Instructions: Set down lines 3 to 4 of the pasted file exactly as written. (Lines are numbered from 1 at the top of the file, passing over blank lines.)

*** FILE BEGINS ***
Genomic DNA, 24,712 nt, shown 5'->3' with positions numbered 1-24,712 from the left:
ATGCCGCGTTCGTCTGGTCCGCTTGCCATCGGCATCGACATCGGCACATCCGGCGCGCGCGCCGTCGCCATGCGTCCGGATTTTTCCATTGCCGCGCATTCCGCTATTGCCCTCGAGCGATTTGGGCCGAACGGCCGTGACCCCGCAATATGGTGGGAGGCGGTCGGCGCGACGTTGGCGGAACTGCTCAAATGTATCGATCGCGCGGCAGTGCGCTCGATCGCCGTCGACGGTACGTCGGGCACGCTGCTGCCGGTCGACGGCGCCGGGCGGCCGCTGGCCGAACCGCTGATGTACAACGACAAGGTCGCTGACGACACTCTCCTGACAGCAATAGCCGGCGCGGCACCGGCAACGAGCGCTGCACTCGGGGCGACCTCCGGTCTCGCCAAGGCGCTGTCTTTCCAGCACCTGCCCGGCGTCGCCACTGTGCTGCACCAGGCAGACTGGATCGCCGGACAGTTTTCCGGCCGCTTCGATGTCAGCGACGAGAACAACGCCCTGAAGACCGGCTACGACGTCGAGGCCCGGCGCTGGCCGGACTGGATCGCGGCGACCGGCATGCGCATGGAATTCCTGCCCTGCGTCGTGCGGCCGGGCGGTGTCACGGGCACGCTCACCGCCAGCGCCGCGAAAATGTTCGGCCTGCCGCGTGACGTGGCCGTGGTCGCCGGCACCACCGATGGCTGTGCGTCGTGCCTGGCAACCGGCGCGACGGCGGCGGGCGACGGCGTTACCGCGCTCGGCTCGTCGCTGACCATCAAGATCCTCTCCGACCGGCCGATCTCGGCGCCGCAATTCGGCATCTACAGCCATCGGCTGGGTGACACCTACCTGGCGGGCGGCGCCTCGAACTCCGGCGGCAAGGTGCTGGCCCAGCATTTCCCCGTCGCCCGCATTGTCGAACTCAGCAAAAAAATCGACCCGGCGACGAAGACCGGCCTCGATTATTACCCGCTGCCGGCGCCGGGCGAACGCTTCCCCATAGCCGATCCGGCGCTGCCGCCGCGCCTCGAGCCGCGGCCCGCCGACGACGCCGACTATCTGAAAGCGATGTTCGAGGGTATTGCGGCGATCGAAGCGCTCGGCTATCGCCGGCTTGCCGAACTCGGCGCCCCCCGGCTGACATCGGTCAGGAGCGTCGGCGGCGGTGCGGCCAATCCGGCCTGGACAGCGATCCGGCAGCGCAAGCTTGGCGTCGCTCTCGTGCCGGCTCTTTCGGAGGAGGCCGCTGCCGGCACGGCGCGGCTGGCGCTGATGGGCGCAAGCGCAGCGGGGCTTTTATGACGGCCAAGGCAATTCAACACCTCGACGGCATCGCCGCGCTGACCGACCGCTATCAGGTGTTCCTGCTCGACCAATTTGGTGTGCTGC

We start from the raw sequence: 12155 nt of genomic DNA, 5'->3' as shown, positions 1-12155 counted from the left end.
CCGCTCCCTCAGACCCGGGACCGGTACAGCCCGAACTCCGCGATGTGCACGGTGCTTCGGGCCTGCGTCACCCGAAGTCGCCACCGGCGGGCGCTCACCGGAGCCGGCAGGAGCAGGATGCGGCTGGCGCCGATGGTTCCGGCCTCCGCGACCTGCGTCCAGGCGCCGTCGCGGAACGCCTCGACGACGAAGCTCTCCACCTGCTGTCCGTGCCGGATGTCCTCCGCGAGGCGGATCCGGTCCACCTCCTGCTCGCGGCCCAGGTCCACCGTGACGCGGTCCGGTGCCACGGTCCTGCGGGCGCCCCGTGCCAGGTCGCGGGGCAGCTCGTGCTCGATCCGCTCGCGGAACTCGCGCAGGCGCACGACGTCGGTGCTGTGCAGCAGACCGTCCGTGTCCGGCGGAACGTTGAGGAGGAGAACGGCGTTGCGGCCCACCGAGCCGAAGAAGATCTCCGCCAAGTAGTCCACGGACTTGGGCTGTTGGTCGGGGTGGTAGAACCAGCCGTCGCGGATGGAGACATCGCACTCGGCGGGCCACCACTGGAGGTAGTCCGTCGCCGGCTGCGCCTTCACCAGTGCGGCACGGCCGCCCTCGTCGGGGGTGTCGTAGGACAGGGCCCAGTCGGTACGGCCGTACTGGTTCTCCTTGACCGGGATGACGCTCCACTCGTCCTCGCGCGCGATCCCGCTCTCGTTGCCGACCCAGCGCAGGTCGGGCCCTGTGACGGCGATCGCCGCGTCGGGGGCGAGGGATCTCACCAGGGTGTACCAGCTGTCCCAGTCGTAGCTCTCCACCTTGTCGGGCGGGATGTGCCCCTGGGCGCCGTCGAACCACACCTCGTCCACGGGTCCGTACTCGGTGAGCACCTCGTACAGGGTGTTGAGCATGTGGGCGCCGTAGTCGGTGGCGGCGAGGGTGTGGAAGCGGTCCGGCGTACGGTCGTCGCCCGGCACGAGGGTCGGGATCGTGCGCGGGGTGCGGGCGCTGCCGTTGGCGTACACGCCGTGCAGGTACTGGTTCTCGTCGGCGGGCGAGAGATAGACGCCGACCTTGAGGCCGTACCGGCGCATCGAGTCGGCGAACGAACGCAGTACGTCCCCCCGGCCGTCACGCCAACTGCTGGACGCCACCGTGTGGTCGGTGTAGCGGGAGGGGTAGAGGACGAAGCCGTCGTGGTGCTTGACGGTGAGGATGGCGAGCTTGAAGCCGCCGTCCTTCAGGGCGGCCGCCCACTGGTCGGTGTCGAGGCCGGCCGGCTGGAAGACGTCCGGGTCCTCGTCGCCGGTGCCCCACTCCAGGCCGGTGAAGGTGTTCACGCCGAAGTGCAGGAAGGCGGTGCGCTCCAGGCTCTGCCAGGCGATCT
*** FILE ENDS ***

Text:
We start from the raw sequence: 12155 nt of genomic DNA, 5'->3' as shown, positions 1-12155 counted from the left end.
CCGCTCCCTCAGACCCGGGACCGGTACAGCCCGAACTCCGCGATGTGCACGGTGCTTCGGGCCTGCGTCACCCGAAGTCGCCACCGGCGGGCGCTCACCGGAGCCGGCAGGAGCAGGATGCGGCTGGCGCCGATGGTTCCGGCCTCCGCGACCTGCGTCCAGGCGCCGTCGCGGAACGCCTCGACGACGAAGCTCTCCACCTGCTGTCCGTGCCGGATGTCCTCCGCGAGGCGGATCCGGTCCACCTCCTGCTCGCGGCCCAGGTCCACCGTGACGCGGTCCGGTGCCACGGTCCTGCGGGCGCCCCGTGCCAGGTCGCGGGGCAGCTCGTGCTCGATCCGCTCGCGGAACTCGCGCAGGCGCACGACGTCGGTGCTGTGCAGCAGACCGTCCGTGTCCGGCGGAACGTTGAGGAGGAGAACGGCGTTGCGGCCCACCGAGCCGAAGAAGATCTCCGCCAAGTAGTCCACGGACTTGGGCTGTTGGTCGGGGTGGTAGAACCAGCCGTCGCGGATGGAGACATCGCACTCGGCGGGCCACCACTGGAGGTAGTCCGTCGCCGGCTGCGCCTTCACCAGTGCGGCACGGCCGCCCTCGTCGGGGGTGTCGTAGGACAGGGCCCAGTCGGTACGGCCGTACTGGTTCTCCTTGACCGGGATGACGCTCCACTCGTCCTCGCGCGCGATCCCGCTCTCGTTGCCGACCCAGCGCAGGTCGGGCCCTGTGACGGCGATCGCCGCGTCGGGGGCGAGGGATCTCACCAGGGTGTACCAGCTGTCCCAGTCGTAGCTCTCCACCTTGTCGGGCGGGATGTGCCCCTGGGCGCCGTCGAACCACACCTCGTCCACGGGTCCGTACTCGGTGAGCACCTCGTACAGGGTGTTGAGCATGTGGGCGCCGTAGTCGGTGGCGGCGAGGGTGTGGAAGCGGTCCGGCGTACGGTCGTCGCCCGGCACGAGGGTCGGGATCGTGCGCGGGGTGCGGGCGCTGCCGTTGGCGTACACGCCGTGCAGGTACTGGTTCTCGTCGGCGGGCGAGAGATAGACGCCGACCTTGAGGCCGTACCGGCGCATCGAGTCGGCGAACGAACGCAGTACGTCCCCCCGGCCGTCACGCCAACTGCTGGACGCCACCGTGTGGTCGGTGTAGCGGGAGGGGTAGAGGACGAAGCCGTCGTGGTGCTTGACGGTGAGGATGGCGAGCTTGAAGCCGCCGTCCTTCAGGGCGGCCGCCCACTGGTCGGTGTCGAGGCCGGCCGGCTGGAAGACGTCCGGGTCCTCGTCGCCGGTGCCCCACTCCAGGCCGGTGAAGGTGTTCACGCCGAAGTGCAGGAAGGCGGTGCGCTCCAGGCTCTGCCAGGCGATCT